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Introduction: A significant gap exists between the number of people waiting for an organ and donors. There are currently 1,628 people awaiting organ donation in Ontario alone. In 2018 to date, 310 donors have donated 858 organs. The purpose of this study was to determine whether there were missed donors in the Emergency Department (ED) and by what percent those missed donors would increase organ donation overall. Methods: This was a health records and organ donation database review of all patients who died in the ED at a large academic tertiary care center with 2 campuses and 160,000 visits per year. Patients were included from November 1, 2014 – October 31, 2017. We collected data on demographics, cause of death, and suitability for organ donation. Data was cross-referenced between hospital records and the provincial organ procurement organization called Trillium Gift of Life Network (TGLN) to determine whether patients were appropriately referred for consideration of donation in a timely manner. Potential missed donors were manually screened for suitability according to TGLN criteria. We calculated simple descriptive statistics for demographic data and the primary outcome. The primary outcome was percentage of potential organ donors missed in the Emergency Department (ED). Results: There were 606 deaths in the ED from November 1, 2014 – October 31, 2017. Patients were an average of 71 years old, 353 (58%) were male, and 75 (12%) died of a traumatic cause. TGLN was not contacted in 12 (2%) of cases. During this period there were two donors from the ED and 92 from the ICU. There were ten missed potential donors. They were an average of 67 years, 7 (70%) were male, and 2 (20%) died of a traumatic cause. In all ten cases, patients had withdrawal of life sustaining measures for medical futility prior to TGLN being contacted for consideration of donation. There could have been an addition seven liver, six pancreatic islet, four small bowel, and seven kidney donors. The ten missed ED donors could have increased total donors by 11%. Conclusion: The ED is a significant source of missed organ donors. In all cases of missed organ donation, patients had withdrawal of life sustaining measures prior to TGLN being called. In the future, it is essential that all patients have an organ procurement organization such as TGLN called prior to withdrawal of life sustaining measures to ensure that no opportunity for consideration of organ donation is missed.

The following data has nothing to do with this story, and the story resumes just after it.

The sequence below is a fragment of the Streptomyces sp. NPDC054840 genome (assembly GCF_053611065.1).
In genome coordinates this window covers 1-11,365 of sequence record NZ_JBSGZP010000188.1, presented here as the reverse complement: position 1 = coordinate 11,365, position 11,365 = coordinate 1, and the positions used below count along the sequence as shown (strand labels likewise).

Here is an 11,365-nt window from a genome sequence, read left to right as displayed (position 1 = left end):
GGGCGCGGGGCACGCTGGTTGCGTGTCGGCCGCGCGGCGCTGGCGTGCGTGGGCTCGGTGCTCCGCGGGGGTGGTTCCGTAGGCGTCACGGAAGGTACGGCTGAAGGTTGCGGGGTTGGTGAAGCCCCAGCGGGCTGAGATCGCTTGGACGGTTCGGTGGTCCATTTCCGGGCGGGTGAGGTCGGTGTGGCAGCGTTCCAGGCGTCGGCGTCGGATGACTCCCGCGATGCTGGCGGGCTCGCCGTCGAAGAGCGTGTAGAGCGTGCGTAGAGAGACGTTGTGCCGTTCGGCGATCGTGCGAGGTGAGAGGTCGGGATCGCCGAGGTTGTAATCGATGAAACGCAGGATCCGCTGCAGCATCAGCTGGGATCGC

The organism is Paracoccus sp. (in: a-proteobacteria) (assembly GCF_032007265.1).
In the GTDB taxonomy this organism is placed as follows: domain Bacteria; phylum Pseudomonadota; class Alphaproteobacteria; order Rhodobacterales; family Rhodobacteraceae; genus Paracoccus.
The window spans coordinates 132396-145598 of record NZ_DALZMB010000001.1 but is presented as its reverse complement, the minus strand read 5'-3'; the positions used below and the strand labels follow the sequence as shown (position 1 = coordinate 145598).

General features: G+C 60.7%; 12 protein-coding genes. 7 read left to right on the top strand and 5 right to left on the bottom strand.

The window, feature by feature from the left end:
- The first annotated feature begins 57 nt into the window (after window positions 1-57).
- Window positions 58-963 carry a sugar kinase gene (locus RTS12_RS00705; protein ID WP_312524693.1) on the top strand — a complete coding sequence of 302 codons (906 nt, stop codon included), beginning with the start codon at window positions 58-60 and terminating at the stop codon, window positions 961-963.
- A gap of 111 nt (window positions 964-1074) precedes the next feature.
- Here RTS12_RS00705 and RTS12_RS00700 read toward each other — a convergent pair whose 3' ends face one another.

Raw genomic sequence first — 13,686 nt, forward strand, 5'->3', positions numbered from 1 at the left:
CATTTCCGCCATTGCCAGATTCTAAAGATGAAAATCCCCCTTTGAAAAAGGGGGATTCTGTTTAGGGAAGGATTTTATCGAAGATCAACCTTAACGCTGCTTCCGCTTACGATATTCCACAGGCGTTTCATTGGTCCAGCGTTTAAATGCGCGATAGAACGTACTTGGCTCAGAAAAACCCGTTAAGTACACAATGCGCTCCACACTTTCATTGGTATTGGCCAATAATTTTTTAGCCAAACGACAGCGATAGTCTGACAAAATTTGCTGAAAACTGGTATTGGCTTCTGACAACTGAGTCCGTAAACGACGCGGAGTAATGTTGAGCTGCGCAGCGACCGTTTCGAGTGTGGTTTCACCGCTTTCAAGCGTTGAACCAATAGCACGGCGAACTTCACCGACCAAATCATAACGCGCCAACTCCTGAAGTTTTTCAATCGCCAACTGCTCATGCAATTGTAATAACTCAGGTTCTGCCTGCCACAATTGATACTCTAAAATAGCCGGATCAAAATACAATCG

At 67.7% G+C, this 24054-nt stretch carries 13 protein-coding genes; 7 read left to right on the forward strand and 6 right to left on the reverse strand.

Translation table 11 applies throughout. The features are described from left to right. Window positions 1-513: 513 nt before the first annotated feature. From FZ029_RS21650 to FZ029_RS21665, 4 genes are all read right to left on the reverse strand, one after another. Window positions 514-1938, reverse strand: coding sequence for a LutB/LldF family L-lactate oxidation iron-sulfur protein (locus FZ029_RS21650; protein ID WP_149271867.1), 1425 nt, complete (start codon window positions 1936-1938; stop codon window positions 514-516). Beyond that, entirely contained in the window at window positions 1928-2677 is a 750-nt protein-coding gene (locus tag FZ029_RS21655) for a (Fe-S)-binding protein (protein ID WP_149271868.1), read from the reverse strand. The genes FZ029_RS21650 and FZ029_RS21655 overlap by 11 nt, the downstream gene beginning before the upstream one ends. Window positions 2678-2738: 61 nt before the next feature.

Bowel cancer risk is strongly influenced by lifestyle factors including diet and physical activity. Several studies have investigated the effects of adherence to the World Cancer Research Fund (WCRF)/American Institute for Cancer Research (AICR) cancer prevention recommendations on outcomes such as all-cause and cancer-specific mortality, but the relationships with molecular mechanisms that underlie the effects on bowel cancer risk are unknown. This study aimed to investigate the relationships between adherence to the WCRF/AICR cancer prevention recommendations and wingless/integrated (WNT)-pathway-related markers of bowel cancer risk, including the expression of WNT pathway genes and regulatory microRNA (miRNA), secreted frizzled-related protein 1 (SFRP1) methylation and colonic crypt proliferative state in colorectal mucosal biopsies. Dietary and lifestyle data from seventy-five healthy participants recruited as part of the DISC Study were used. A scoring system was devised including seven of the cancer prevention recommendations and smoking status. The effects of total adherence score and scores for individual recommendations on the measured outcomes were assessed using Spearman’s rank correlation analysis and unpaired t tests, respectively. Total adherence score correlated negatively with expression of Myc proto-oncogene (c-MYC) (P=0·039) and WNT11 (P=0·025), and high adherers had significantly reduced expression of cyclin D1 (CCND1) (P=0·042), WNT11 (P=0·012) and c-MYC (P=0·048). Expression of axis inhibition protein 2 (AXIN2), glycogen synthase kinase (GSK3β), catenin β1 (CTNNB1) and WNT11 and of the oncogenic miRNA miR-17 and colonic crypt kinetics correlated significantly with scores for individual recommendations, including body fatness, red meat intake, plant food intake and smoking status. The findings from this study provide evidence for positive effects of adherence to the WCRF/AICR cancer prevention recommendations on WNT-pathway-related markers of bowel cancer risk.